(n.) The act or process of inducting or bringing in; introduction; entrance; beginning; commencement.

(n.) An introduction or introductory scene, as to a play; a preface; a prologue.

(n.) The act or process of reasoning from a part to a whole, from particulars to generals, or from the individual to the universal; also, the result or inference so reached.

(n.) The introduction of a clergyman into a benefice, or of an official into a office, with appropriate acts or ceremonies; the giving actual possession of an ecclesiastical living or its temporalities.

(n.) A process of demonstration in which a general truth is gathered from an examination of particular cases, one of which is known to be true, the examination being so conducted that each case is made to depend on the preceding one; -- called also successive induction.

(n.) The property by which one body, having electrical or magnetic polarity, causes or induces it in another body without direct contact; an impress of electrical or magnetic force or condition from one body on another without actual contact.

Related Terms:

actual, appropriate, beginning, benefic, benefice, bringing, ceding, cement, ceremonies, clergy, clergyman, commence, commencement, conducted, contact, demon, demonstration, ductor, eccle, ecclesia, ecclesiast, ecclesiastic, ecclesiastical, electrical, entrance, examination, gather, gathered, ginn, ginning, induce, induct, inducting, inference, inning, introduct, introduction, introductor, introductory, lars, magnet, magnetic, monstration, official, polar, polarity, preceding, preface, prolog, prologue, reached, reasoning, receding, ringing, scene, successive, tact, temporal, temporalities, trance, universal, versal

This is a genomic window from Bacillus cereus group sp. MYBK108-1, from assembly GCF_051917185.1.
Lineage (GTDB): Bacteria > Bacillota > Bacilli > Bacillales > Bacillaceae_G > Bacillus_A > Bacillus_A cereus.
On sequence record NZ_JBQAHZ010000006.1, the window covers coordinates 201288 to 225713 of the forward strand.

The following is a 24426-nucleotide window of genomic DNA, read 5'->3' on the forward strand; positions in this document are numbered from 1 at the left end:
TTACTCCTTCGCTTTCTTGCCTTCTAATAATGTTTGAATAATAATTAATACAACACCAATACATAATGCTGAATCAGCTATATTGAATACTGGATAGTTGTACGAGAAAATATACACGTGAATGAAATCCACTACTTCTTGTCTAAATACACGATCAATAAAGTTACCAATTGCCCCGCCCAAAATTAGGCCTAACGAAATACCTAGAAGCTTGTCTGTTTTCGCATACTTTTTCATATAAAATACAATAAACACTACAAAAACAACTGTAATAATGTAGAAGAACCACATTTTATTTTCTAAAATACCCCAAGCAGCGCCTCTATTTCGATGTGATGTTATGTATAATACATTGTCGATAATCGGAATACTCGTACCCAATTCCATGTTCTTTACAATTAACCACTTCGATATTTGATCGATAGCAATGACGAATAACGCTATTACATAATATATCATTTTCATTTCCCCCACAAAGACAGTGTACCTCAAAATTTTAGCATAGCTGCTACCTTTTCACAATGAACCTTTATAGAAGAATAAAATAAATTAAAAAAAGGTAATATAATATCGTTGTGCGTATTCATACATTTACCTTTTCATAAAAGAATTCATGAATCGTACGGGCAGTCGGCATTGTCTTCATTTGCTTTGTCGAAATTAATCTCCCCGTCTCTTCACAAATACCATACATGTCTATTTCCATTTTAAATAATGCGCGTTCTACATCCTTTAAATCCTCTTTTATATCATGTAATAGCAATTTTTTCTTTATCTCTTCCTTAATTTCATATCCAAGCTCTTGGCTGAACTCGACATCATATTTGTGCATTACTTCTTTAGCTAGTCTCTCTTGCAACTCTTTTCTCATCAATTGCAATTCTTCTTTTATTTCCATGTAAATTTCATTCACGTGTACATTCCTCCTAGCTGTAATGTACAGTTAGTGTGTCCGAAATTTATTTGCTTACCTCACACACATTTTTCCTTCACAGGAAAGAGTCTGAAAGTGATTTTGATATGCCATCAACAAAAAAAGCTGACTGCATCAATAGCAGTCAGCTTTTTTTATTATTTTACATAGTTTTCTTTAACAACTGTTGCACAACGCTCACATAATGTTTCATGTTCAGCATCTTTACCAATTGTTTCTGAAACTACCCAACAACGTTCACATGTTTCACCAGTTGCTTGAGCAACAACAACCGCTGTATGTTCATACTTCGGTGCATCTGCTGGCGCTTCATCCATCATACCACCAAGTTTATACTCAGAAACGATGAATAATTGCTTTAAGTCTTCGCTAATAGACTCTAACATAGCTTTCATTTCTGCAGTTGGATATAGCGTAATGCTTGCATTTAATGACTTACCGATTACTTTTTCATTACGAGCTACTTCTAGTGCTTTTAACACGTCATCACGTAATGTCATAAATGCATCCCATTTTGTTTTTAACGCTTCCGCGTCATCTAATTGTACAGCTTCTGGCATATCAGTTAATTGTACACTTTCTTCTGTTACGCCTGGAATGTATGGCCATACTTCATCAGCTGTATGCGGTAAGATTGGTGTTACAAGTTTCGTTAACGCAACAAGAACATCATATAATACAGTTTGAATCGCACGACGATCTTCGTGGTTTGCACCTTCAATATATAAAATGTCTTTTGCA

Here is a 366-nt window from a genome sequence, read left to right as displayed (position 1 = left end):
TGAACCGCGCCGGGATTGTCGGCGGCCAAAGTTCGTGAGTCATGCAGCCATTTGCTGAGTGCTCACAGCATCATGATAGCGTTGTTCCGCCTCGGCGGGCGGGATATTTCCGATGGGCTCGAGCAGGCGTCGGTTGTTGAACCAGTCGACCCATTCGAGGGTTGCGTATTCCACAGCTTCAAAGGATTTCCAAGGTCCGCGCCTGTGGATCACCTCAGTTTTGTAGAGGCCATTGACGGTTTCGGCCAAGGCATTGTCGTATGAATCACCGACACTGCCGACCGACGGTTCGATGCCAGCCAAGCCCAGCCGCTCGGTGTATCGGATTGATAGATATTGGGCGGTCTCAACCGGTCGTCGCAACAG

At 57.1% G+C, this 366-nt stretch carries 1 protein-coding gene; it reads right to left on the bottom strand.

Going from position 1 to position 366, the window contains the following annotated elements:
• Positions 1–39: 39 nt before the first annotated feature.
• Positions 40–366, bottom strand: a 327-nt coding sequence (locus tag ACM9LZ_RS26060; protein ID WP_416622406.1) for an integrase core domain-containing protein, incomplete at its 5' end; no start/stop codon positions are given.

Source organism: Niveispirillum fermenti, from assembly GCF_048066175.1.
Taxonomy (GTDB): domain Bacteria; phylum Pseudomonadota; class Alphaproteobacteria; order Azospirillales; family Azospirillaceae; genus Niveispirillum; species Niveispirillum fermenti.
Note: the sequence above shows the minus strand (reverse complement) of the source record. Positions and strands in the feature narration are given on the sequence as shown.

Legal Application:

eccles. law. The giving a clerk, instituted to a benefice, the actual possession of its temporalties, in the nature of livery of seisin. Ayl. Parerg. 299.

Related Actions:

actual, benefice, clerk, institute, livery, livery of seisin, oral, seisin

The information contained on this page is taken from multiple sources in the public domain, including GNU version of the Collaborative International Dictionary of English. While no copyright is asserted on information taken from public domain sources, the compilation and cross-referencing of these and other materials is protected under copyright and other intellectual property laws. The application and understanding of legal process is in a constant state of change. Some of this information may be outdated or inaccurate. Before relying on any legal information or concept you should seek the counsel of a competent legal professional.


John Q. Lawyer

Attorney at Law

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